One intuition motivating this series of talks has been the feeling that there is something deeply problematic about an approach that narrows the possibilities of engaging with art down to the procedures of decoding and encoding its inscription onto the symbolic order. That is: the idea that the primary task of art, as a strategical operation, was to provide conceptual legitimations (to satisfy or lay down the law, among other things) by constructing references that situate the work within an established economy of meaning. No matter how critical this approach may initially have intended to be, it has effectively proven to be coextensive with—and an involuntary ideological support of—an attitude towards art production that is indeed merely strategical and solely about plotting ways of inscribing a practice into the symbolic order, be it through the suicidal heroic mode of bringing the game of art to its logical conclusion by explicating its rules (old-school modernist conceptual) or through the somewhat more versatile mode of implicating a work within its given economies of referentiality as rarified secrets.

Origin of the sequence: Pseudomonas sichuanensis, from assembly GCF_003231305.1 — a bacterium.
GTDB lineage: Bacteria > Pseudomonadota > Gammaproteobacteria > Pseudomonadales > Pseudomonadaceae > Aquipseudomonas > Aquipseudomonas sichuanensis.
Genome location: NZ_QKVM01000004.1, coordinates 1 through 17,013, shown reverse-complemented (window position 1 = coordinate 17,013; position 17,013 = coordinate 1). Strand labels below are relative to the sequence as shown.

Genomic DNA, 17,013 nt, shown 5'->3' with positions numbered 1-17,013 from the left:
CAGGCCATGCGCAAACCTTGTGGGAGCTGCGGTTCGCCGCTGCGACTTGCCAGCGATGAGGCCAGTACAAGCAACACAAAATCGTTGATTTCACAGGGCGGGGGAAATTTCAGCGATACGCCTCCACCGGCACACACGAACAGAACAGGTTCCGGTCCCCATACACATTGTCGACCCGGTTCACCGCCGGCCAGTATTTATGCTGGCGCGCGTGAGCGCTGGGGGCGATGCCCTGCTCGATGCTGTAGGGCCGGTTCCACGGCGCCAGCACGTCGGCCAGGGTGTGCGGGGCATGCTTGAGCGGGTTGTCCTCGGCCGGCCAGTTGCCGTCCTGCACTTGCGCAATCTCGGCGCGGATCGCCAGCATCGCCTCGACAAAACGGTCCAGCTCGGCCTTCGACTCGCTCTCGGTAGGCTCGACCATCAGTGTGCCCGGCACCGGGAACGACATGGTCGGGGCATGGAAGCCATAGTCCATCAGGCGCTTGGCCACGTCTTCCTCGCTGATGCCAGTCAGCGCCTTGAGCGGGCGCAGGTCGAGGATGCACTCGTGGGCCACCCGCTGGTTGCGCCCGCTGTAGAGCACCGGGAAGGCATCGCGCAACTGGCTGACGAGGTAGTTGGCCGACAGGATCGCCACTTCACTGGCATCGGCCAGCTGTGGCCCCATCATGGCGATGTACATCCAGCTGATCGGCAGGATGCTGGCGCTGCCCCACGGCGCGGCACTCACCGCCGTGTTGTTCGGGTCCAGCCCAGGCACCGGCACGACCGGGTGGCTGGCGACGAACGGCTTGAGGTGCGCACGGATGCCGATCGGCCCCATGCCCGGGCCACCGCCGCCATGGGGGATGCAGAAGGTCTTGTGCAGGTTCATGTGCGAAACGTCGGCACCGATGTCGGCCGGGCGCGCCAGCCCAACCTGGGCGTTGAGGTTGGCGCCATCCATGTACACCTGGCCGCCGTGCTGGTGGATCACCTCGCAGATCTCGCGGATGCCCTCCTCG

Translation: Maybe artists shouldn't be so freakin' obscure. Because I don't think anyone is paying attention anymore.

Thursday, June 11, 2009

Abortion: The Non-Debate

In the immortal words of some pathetic character in a Muriel Spark novel, 'It is with great trepidation that I take up my pen,' to make a few observations on the unending, unresolvable question of you-know-what. Ordinarily I don't get involved. My private opinion on abortion is that it sucks, and that banning it is not the way to end it. Your mileage may vary; I certainly will not try to alter anyone else's opinion.

No, I merely have a couple of observations, speaking as a woman who has now traversed two pregnancies. The second resulted in the most objectively wonderful baby ever conceived in all of time :-). The first miscarried.

The first time I was pregnant, I felt like a glass bubble full of magic. I tiptoed around in a state of exaltation. I made sententious speeches to long-suffering friends, about how my attitude toward abortion, gender, politics and life in general was transformed; how I could never, ever conceive of having one, even though I had been pro-choice for twenty years previously.